Gillette College plans on hold pending information

Plans for setting up Gillette College in its own district are on hold for now while backers of the plan in Campbell County seek additional information from Wyoming’s attorney general.

Campbell County Commissioner Rusty Bell, one of the advocates of a separate college district, said the question before the attorney general is whether an election can to be held in Campbell County before the Legislature considers establishing Gillette as an independent college, or whether the Legislature must make that decision before an election can be held.

If the vote can be held first, a special election could be held as early as next May. But if the Legislature must act first, those who support the idea of a separate college don’t know when an election might happen, since at this time, there’s uncertainty as to when Wyoming legislators will convene.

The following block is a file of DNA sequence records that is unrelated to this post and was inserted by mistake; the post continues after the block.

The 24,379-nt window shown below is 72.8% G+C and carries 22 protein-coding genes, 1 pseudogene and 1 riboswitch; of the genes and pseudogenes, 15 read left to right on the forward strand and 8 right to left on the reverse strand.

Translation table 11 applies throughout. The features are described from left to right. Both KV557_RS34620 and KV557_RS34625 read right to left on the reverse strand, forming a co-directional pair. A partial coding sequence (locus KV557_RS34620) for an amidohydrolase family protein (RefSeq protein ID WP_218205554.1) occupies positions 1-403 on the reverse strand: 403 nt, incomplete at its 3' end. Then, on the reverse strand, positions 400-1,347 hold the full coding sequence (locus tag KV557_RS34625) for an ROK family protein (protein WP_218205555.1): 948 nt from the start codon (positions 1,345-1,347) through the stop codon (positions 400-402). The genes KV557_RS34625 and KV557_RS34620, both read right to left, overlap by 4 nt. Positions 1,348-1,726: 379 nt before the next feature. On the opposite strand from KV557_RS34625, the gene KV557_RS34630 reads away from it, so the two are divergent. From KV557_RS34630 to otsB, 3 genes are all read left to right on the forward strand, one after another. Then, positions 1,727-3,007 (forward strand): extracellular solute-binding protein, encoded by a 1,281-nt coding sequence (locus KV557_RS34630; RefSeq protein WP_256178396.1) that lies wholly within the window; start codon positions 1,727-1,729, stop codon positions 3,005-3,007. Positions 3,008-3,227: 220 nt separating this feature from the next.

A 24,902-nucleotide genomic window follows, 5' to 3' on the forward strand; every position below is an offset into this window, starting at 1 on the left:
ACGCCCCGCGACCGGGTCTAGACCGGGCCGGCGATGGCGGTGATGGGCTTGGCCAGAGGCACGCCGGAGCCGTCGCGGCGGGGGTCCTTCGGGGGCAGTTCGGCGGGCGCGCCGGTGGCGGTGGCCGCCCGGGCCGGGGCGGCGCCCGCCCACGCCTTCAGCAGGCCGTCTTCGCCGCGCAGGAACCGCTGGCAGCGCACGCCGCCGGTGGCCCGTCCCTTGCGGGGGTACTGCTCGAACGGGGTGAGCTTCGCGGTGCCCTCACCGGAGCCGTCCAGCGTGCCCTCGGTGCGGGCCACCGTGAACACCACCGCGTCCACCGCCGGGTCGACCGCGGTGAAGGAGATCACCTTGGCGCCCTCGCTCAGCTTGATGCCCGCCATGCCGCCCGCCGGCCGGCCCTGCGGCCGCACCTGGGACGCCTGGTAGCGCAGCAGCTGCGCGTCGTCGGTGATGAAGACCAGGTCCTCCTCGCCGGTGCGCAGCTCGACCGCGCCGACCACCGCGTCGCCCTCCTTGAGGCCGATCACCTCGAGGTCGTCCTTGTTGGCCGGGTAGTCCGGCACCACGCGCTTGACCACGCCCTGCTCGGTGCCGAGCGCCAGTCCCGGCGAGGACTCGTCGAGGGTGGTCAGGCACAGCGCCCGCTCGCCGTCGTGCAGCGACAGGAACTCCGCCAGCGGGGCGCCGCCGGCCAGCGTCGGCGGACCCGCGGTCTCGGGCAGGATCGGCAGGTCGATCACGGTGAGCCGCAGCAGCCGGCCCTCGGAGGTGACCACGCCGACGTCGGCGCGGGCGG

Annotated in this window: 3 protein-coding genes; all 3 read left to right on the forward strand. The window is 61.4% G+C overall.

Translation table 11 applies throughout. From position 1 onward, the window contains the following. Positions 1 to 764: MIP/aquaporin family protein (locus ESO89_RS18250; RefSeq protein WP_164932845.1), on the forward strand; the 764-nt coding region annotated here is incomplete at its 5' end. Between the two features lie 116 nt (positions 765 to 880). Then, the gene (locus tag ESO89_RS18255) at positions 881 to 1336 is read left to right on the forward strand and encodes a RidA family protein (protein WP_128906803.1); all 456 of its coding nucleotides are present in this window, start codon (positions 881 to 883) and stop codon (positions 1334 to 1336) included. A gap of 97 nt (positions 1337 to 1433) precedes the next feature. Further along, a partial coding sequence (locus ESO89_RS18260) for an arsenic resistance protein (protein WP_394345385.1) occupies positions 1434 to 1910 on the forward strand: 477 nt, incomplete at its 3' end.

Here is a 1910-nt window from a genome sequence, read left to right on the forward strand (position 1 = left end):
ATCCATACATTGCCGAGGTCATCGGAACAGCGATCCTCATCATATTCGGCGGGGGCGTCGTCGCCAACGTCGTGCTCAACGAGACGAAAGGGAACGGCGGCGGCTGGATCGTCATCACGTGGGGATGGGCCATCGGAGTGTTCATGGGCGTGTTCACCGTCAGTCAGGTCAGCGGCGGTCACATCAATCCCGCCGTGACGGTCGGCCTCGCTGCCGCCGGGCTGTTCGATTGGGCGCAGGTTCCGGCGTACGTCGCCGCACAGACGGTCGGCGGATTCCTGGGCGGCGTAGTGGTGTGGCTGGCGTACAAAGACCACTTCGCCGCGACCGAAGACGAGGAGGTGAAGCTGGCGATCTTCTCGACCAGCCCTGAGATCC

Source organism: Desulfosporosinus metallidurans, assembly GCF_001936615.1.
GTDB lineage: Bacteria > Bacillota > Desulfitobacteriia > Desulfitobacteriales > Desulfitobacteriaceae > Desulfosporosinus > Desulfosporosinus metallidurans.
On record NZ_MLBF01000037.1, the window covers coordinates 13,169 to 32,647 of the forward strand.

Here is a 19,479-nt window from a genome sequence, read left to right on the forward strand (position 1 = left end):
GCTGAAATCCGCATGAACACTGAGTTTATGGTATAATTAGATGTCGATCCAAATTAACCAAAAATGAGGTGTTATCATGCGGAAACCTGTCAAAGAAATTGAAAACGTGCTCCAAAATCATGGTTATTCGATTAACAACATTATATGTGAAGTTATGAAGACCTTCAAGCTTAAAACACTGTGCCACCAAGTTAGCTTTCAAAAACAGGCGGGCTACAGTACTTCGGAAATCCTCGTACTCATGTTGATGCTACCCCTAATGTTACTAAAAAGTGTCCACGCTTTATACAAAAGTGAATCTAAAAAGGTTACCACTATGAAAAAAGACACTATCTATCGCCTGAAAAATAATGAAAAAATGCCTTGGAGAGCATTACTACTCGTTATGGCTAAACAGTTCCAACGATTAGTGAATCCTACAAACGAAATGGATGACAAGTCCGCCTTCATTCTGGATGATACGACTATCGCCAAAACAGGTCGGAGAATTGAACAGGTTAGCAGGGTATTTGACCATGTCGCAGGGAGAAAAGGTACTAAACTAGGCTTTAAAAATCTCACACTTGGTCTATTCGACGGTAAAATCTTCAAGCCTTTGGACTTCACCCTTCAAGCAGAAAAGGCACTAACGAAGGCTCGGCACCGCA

Bell said the question that will be placed before voters in Campbell County will be whether they want to establish their own college district and if they are willing to accept a tax levy of up to 4 mills to fund the college.

Currently, as part of the Northern Wyoming Community College District, which includes Sheridan College and the Sheridan College Campus in Johnson County, Campbell County residents don’t pay a mill levy for Gillette College.

Bell said it’s his understanding that, in order to receive state funding, community colleges in Wyoming have to levy 4 mills in local taxes.

Gillette College already has its own campus, including buildings for classrooms and student housing, and Bell said a lot of those buildings are, in fact, owned by Campbell County or the city of Gillette. He said they have been funded primarily by the county, the city, the state of Wyoming or Gillette College’s own college foundation.

The college has been part of the Northern Wyoming Community College District since its creation in 1969, but Bell said the Northern Wyoming district is based in Sheridan College, and all of the members of the board are Sheridan County residents.

He said a desire for local control is driving the current movement to establish Gillette College as its own district.



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